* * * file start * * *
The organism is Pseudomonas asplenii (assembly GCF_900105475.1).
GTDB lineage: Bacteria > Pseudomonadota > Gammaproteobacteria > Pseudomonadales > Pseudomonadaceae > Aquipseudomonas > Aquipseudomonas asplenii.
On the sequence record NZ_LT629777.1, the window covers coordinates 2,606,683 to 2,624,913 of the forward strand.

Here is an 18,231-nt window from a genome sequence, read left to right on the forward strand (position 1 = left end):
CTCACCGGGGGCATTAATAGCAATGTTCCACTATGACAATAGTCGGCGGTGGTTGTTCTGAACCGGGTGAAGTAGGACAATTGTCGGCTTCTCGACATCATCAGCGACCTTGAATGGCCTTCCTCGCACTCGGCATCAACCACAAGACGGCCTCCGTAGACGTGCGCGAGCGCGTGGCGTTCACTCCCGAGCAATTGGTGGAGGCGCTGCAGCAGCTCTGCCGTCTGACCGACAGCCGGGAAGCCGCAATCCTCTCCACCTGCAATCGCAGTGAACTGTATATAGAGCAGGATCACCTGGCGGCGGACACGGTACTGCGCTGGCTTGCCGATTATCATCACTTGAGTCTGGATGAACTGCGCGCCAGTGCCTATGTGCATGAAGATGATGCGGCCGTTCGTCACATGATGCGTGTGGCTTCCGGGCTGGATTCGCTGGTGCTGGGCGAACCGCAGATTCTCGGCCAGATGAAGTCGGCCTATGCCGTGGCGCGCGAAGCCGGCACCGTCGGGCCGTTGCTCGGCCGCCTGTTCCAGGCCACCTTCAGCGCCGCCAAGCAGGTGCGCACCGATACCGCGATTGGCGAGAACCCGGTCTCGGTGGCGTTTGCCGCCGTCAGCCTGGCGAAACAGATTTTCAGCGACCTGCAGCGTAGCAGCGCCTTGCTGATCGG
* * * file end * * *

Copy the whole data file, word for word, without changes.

The organism is Pseudomonas asplenii (assembly GCF_900105475.1).
GTDB lineage: Bacteria > Pseudomonadota > Gammaproteobacteria > Pseudomonadales > Pseudomonadaceae > Aquipseudomonas > Aquipseudomonas asplenii.
On the sequence record NZ_LT629777.1, the window covers coordinates 2,606,683 to 2,624,913 of the forward strand.

Here is an 18,231-nt window from a genome sequence, read left to right on the forward strand (position 1 = left end):
CTCACCGGGGGCATTAATAGCAATGTTCCACTATGACAATAGTCGGCGGTGGTTGTTCTGAACCGGGTGAAGTAGGACAATTGTCGGCTTCTCGACATCATCAGCGACCTTGAATGGCCTTCCTCGCACTCGGCATCAACCACAAGACGGCCTCCGTAGACGTGCGCGAGCGCGTGGCGTTCACTCCCGAGCAATTGGTGGAGGCGCTGCAGCAGCTCTGCCGTCTGACCGACAGCCGGGAAGCCGCAATCCTCTCCACCTGCAATCGCAGTGAACTGTATATAGAGCAGGATCACCTGGCGGCGGACACGGTACTGCGCTGGCTTGCCGATTATCATCACTTGAGTCTGGATGAACTGCGCGCCAGTGCCTATGTGCATGAAGATGATGCGGCCGTTCGTCACATGATGCGTGTGGCTTCCGGGCTGGATTCGCTGGTGCTGGGCGAACCGCAGATTCTCGGCCAGATGAAGTCGGCCTATGCCGTGGCGCGCGAAGCCGGCACCGTCGGGCCGTTGCTCGGCCGCCTGTTCCAGGCCACCTTCAGCGCCGCCAAGCAGGTGCGCACCGATACCGCGATTGGCGAGAACCCGGTCTCGGTGGCGTTTGCCGCCGTCAGCCTGGCGAAACAGATTTTCAGCGACCTGCAGCGTAGCAGCGCCTTGCTGATCGG